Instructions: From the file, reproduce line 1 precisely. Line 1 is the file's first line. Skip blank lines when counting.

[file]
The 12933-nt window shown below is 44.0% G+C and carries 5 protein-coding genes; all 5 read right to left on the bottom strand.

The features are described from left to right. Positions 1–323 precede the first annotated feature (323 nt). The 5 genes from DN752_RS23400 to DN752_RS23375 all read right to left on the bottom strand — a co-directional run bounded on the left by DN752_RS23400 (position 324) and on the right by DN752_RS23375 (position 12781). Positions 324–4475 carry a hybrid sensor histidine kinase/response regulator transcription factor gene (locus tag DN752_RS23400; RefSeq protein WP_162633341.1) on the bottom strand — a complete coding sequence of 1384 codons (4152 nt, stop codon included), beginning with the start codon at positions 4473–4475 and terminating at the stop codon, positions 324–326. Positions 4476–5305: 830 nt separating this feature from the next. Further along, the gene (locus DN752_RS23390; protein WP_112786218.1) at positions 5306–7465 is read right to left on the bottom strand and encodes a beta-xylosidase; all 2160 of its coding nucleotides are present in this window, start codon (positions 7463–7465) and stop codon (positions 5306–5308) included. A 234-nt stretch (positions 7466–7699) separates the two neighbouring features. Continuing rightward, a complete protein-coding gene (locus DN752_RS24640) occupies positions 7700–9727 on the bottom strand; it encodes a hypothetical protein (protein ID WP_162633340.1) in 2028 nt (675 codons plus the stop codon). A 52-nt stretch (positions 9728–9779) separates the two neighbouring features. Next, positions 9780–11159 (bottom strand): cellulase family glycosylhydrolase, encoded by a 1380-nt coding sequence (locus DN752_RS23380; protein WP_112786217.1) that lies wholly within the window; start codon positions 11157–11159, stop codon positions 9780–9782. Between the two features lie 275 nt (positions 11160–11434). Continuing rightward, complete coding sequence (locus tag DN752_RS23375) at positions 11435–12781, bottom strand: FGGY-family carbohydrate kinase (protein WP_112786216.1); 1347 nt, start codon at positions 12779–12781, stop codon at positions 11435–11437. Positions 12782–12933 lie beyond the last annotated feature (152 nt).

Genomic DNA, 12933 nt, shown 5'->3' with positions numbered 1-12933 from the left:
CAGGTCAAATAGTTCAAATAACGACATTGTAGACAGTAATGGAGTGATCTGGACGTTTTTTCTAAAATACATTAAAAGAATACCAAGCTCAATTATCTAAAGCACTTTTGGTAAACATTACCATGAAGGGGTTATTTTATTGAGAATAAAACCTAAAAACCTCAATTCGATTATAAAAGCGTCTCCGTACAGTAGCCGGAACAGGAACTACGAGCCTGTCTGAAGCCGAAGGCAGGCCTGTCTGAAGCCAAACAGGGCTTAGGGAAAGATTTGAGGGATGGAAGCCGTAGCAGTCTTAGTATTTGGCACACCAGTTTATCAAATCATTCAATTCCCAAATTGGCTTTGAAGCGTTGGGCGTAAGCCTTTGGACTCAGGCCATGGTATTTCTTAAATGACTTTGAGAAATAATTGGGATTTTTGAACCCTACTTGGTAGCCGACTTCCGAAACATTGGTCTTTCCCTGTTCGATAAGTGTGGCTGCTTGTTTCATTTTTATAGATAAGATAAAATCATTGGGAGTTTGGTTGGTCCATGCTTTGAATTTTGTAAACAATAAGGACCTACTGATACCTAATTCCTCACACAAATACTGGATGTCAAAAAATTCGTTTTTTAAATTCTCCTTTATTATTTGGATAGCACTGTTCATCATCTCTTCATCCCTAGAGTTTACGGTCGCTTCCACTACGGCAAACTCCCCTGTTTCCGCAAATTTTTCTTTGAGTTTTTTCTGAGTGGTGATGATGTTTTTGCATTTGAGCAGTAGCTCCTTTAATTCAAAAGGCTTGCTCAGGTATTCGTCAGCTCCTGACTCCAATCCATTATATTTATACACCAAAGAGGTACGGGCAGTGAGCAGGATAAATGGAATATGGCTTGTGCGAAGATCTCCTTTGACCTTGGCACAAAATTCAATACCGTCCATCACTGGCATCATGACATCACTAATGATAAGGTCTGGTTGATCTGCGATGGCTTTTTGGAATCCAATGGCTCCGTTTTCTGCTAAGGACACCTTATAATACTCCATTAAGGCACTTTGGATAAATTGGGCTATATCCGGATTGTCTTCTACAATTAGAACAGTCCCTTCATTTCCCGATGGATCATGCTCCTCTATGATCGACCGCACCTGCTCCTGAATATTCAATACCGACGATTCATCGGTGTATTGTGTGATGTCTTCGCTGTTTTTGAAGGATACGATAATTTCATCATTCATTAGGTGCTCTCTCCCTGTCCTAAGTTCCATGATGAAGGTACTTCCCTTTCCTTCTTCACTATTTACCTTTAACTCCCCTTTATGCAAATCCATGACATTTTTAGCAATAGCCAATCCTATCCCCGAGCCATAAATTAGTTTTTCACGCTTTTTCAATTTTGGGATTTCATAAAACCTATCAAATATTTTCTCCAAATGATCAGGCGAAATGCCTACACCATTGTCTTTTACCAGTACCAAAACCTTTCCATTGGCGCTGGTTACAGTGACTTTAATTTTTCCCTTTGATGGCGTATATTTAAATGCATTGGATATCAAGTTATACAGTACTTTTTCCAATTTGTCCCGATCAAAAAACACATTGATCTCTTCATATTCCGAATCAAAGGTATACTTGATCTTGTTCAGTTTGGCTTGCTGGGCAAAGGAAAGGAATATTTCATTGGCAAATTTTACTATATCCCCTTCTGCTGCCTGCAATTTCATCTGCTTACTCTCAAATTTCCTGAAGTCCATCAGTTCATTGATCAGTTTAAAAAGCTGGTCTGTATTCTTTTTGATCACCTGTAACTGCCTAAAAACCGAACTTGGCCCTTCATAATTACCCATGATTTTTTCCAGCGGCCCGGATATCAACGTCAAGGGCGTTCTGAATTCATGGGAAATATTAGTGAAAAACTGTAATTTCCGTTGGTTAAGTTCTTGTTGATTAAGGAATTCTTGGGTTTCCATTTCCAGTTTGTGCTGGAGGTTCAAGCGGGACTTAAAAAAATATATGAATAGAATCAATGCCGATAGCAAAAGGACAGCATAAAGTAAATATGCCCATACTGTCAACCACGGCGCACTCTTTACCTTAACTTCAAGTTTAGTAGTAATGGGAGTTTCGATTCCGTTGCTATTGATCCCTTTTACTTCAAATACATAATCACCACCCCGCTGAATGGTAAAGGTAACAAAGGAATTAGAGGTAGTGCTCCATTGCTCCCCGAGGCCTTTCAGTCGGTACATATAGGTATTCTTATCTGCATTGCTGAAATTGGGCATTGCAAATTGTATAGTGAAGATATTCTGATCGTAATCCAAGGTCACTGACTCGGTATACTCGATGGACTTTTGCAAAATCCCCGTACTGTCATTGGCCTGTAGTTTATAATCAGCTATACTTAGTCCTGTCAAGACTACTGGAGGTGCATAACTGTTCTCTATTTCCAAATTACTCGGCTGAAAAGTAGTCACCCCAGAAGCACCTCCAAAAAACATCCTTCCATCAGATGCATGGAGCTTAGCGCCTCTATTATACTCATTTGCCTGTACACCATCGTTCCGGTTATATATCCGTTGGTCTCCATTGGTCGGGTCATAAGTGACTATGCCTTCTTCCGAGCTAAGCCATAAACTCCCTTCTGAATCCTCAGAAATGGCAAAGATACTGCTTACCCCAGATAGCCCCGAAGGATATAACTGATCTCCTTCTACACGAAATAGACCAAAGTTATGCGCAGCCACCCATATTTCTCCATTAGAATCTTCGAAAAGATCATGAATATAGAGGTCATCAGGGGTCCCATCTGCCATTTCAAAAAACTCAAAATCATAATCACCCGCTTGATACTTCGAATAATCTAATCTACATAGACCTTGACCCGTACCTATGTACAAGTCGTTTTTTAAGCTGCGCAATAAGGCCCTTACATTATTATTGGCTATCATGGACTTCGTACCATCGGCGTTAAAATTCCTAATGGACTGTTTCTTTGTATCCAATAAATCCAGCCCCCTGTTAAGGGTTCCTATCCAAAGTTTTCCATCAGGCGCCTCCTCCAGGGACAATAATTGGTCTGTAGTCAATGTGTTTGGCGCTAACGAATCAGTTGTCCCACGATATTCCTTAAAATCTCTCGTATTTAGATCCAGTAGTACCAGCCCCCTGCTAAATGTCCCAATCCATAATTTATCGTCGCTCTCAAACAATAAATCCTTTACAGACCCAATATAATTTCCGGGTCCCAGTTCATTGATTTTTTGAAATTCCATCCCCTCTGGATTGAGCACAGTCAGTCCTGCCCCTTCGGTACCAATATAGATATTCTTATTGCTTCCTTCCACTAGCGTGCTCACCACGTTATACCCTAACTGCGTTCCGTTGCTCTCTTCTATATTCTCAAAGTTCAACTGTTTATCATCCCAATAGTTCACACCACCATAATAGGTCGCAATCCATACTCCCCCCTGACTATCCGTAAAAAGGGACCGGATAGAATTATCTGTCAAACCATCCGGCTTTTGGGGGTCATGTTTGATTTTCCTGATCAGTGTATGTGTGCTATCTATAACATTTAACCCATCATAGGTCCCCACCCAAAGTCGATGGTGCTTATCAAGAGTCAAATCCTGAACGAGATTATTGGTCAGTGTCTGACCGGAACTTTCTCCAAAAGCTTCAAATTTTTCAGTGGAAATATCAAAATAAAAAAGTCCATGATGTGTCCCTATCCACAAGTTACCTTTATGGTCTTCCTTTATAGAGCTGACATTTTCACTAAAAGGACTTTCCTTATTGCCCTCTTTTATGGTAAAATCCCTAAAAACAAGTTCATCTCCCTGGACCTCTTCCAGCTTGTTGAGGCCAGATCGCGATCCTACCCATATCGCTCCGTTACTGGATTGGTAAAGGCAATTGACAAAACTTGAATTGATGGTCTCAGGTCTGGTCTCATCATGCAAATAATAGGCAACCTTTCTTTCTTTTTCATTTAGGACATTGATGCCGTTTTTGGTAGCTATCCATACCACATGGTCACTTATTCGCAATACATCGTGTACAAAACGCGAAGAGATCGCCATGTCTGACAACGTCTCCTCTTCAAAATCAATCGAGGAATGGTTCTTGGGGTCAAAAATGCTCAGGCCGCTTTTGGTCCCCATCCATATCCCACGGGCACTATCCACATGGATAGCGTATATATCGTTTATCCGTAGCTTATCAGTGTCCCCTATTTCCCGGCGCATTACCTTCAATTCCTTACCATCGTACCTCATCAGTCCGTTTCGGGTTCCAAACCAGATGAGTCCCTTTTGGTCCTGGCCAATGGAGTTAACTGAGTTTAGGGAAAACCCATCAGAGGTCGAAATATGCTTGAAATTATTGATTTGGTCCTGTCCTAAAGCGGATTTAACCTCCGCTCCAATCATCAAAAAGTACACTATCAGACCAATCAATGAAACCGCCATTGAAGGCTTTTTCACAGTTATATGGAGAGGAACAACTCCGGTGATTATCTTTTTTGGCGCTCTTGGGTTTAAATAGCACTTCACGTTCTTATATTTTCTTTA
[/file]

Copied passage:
The 12933-nt window shown below is 44.0% G+C and carries 5 protein-coding genes; all 5 read right to left on the bottom strand.